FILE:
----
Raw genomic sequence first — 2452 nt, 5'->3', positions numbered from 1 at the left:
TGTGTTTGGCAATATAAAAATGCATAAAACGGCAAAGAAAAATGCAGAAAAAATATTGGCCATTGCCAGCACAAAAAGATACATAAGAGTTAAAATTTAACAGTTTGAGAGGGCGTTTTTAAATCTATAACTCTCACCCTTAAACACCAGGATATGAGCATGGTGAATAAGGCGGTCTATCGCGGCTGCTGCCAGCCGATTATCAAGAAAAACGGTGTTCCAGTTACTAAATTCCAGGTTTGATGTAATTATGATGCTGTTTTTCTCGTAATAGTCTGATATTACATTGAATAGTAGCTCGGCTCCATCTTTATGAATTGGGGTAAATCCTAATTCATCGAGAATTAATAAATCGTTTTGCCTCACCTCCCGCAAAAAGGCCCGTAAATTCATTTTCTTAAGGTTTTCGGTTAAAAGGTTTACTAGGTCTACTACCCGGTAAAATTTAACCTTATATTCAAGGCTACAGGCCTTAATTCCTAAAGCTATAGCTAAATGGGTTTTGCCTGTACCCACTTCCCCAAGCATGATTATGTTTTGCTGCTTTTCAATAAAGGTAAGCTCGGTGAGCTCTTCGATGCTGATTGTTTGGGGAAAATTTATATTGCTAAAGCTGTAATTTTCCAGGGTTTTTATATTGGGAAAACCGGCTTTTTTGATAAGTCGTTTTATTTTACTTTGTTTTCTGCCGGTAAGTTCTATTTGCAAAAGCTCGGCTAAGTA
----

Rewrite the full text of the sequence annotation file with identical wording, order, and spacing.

Raw genomic sequence first — 2452 nt, 5'->3', positions numbered from 1 at the left:
TGTGTTTGGCAATATAAAAATGCATAAAACGGCAAAGAAAAATGCAGAAAAAATATTGGCCATTGCCAGCACAAAAAGATACATAAGAGTTAAAATTTAACAGTTTGAGAGGGCGTTTTTAAATCTATAACTCTCACCCTTAAACACCAGGATATGAGCATGGTGAATAAGGCGGTCTATCGCGGCTGCTGCCAGCCGATTATCAAGAAAAACGGTGTTCCAGTTACTAAATTCCAGGTTTGATGTAATTATGATGCTGTTTTTCTCGTAATAGTCTGATATTACATTGAATAGTAGCTCGGCTCCATCTTTATGAATTGGGGTAAATCCTAATTCATCGAGAATTAATAAATCGTTTTGCCTCACCTCCCGCAAAAAGGCCCGTAAATTCATTTTCTTAAGGTTTTCGGTTAAAAGGTTTACTAGGTCTACTACCCGGTAAAATTTAACCTTATATTCAAGGCTACAGGCCTTAATTCCTAAAGCTATAGCTAAATGGGTTTTGCCTGTACCCACTTCCCCAAGCATGATTATGTTTTGCTGCTTTTCAATAAAGGTAAGCTCGGTGAGCTCTTCGATGCTGATTGTTTGGGGAAAATTTATATTGCTAAAGCTGTAATTTTCCAGGGTTTTTATATTGGGAAAACCGGCTTTTTTGATAAGTCGTTTTATTTTACTTTGTTTTCTGCCGGTAAGTTCTATTTGCAAAAGCTCGGCTAAGTA